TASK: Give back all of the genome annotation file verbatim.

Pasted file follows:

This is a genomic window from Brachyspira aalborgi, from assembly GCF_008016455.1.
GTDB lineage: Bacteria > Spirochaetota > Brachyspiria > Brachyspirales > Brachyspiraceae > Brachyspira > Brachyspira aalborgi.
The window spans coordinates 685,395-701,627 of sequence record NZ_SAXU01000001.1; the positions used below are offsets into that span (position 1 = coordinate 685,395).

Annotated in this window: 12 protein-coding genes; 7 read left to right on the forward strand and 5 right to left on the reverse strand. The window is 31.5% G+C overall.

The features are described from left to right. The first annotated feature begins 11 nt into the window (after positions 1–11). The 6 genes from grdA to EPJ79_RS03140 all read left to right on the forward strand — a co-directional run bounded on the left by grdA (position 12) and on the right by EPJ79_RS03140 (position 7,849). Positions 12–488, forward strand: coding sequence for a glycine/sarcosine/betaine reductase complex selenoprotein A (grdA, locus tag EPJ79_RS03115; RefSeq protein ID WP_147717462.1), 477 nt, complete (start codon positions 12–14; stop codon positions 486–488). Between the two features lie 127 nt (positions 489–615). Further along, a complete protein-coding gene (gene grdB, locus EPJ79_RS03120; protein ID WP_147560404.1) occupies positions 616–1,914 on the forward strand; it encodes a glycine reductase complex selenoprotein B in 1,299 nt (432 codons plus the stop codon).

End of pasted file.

This is a genomic window from Brachyspira aalborgi, from assembly GCF_008016455.1.
GTDB lineage: Bacteria > Spirochaetota > Brachyspiria > Brachyspirales > Brachyspiraceae > Brachyspira > Brachyspira aalborgi.
The window spans coordinates 685,395-701,627 of sequence record NZ_SAXU01000001.1; the positions used below are offsets into that span (position 1 = coordinate 685,395).

Annotated in this window: 12 protein-coding genes; 7 read left to right on the forward strand and 5 right to left on the reverse strand. The window is 31.5% G+C overall.

The features are described from left to right. The first annotated feature begins 11 nt into the window (after positions 1–11). The 6 genes from grdA to EPJ79_RS03140 all read left to right on the forward strand — a co-directional run bounded on the left by grdA (position 12) and on the right by EPJ79_RS03140 (position 7,849). Positions 12–488, forward strand: coding sequence for a glycine/sarcosine/betaine reductase complex selenoprotein A (grdA, locus tag EPJ79_RS03115; RefSeq protein ID WP_147717462.1), 477 nt, complete (start codon positions 12–14; stop codon positions 486–488). Between the two features lie 127 nt (positions 489–615). Further along, a complete protein-coding gene (gene grdB, locus EPJ79_RS03120; protein ID WP_147560404.1) occupies positions 616–1,914 on the forward strand; it encodes a glycine reductase complex selenoprotein B in 1,299 nt (432 codons plus the stop codon).